Over the years I haven't always done right by Zakk Wylde. Despite the fact that he may be THE guy who has done the most to carry the flag for hard rock since its near-death experience ever since the grunge era, I actually don't own a single Black Label Society album.
I've wanted to make this right for a long time, and last week I finally did.
After catching a TV promo for Zakk's new acoustic album, "The Song Remains Not the Same"during a recent airing of "That Metal Show", I decided to give it a try. This decision was made despite the album's borderline terrible name and an acoustic concept that - in my experience - generally disappoints.
With all of that said, the music featured in the ad showcased a teary-eyed Allmans-esque side of Wilde's music that I'd always felt was just barely beneath the surface of BLS, but was repressed nonetheless. And that excited me.
And then, there's the x-factor of someone so unabashedly ROCK doing an "unplugged" album. Because, let's face it: after the initial success of MTV Unplugged (ahem, 20 years ago), acoustic performances got pretty played out; they turned into a gimmick, often performed with minimal effort and to poor outcome. All of this made me a little uneasy, and very curious. (Say what you want about Zakk, but the dude's a workhorse, and I had a feeling he wouldn't half-ass this).
And, so, I broke down and gave the thing a try.
The song list for the disc can generally be divided into two categories: acoustic renditions of BLS tunes, and covers of tender-hearted classic rock songs from the 60s and 70s. I'm going to address each category separately.
The Black Label Society Songs:
A bit of a mixed bag here. In fact, thirty seconds into the first track, things were not looking good. Album-opener "Overlord' loses all of the funky muscle that makes the original a great rock song, and transforms it into something more akin to a Days of the New outtake. And that's not really a good thing.
Things do pick up from there, however: "Parade of the Dead" provides a downright mournful counterpart to the "stomping off to war" theme of the original, and features an arrangement that I have to admit much better suits the vocal melody; and "Riders of the Damned" is nearly unrecognizable from its source.
But the highlight has to be "Darkest Days". The new version didn't actually require a lot of tinkering (the original being a tear-jerker in its own right), but the more sparse arrangement is still effective; the extra space gives Wylde the freedom to explore his vocals and land on a weary style that owes itself a great deal to the aforementioned Gregg Allman.
(For some reason, there's an unnecessary second version of this tune later in the album, featuring country music star, John Rich, on vocals. I don't really question the decision to have Rich on the disc so much as the decision to include two takes of the song. I hate it when musicians do that).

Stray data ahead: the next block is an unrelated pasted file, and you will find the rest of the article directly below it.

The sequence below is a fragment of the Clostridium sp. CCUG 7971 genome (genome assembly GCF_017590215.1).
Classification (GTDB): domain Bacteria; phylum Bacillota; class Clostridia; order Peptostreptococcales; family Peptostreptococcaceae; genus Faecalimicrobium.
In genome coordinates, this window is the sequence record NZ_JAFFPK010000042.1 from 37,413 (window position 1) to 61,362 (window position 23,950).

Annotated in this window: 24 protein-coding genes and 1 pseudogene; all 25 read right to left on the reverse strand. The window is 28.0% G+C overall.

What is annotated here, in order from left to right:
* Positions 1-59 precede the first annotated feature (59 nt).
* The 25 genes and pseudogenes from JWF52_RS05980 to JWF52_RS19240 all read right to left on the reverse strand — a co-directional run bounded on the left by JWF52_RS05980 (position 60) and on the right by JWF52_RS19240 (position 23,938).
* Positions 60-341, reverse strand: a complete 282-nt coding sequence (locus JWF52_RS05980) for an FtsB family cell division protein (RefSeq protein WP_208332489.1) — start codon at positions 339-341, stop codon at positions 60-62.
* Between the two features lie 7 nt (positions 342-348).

The Cover Songs:
The second section of the album features a surprisingly diverse group of songs by Black Sabbath, Neil Young, Blind Faith, and (*gasp*) Simon & Garfunkel. And this is noteworthy, because hard rock and heavy metal musicians (and fans) are all too often typecast as completely one-dimensional listeners; to have a band as iconic as Black Label paying homage to roots that might not seem altogether obvious is something that I'm very grateful for.
"Junior's Eyes" kicks things off. Not one of my favorite Sabbath tracks to begin with (how on earth did this one not end up on "Blizzard of Oz"? It certainly never sounded like Sabbath to me...), I'm willing to tell you that its an improvement. But that's not much of an accomplishment in my book, and I can't say I'll be hitting "repeat" on this on anytime soon.
Their take on Young's "Helpless", meanwhile, is a big winner. Perhaps in the same way that I might never be totally pleased with any version of "Junior's Eyes", I suspect that I'd be pleased with almost any artist's take on Mr. Young's bleak and beautiful epic...I'm a sucker at the very first line, and BLS does exceptionally well by the song, patiently negotiating the circular nature of the arrangement.
The cover of "Bridge Over Troubled Water" is a truly noble effort, and a ballsy one at that: There's nothing particularly rock or metal about this classic, and other than a fairly awesomely schmaltzy cover by Vegas-era Elvis, I've never actually heard anyone else attempt the song.
That said, it's a damned high bar for just about anyone, and Zakk doesn't even attempt Art Garfunkel's death-defying vocal crescendo at the end (which I kind of thought was the point of the whole song). As such, I can't say this one isn't a slight disappointment, but I totally respect the attempt nonetheless.
Similarly, Black Label Society doesn't really improve on Blind Faith's "Can't Find My Way Home" (primarily because that's basically impossible). But they don't make it *worse* either, which is far too common on these types of projects . So bully for them, I guess.
The disc wraps with an instrumental take of "The First Noel", which will undoubtedly remind listeners of Randy Rhoads' solo classical/baroque track, "Dee", on the "Tribute" album. Its a pretty listen, and like the rest of the album, serves as a reminder that there's more to BLS than rude guitars and awesome facial hair.
And that comment kind of wraps the disc up for me. It's a good effort, and I'm sure it was a difficult one on several levels. Most importantly, its a bit of a gamble, pushing the comfort level of certain types of consumers. Had it been pitched to a major label, I can't imagine Zakk & Co. would have gotten the green light for it.
Do I love it? Not really.
But I sure like Black Label Society an awful lot more for it.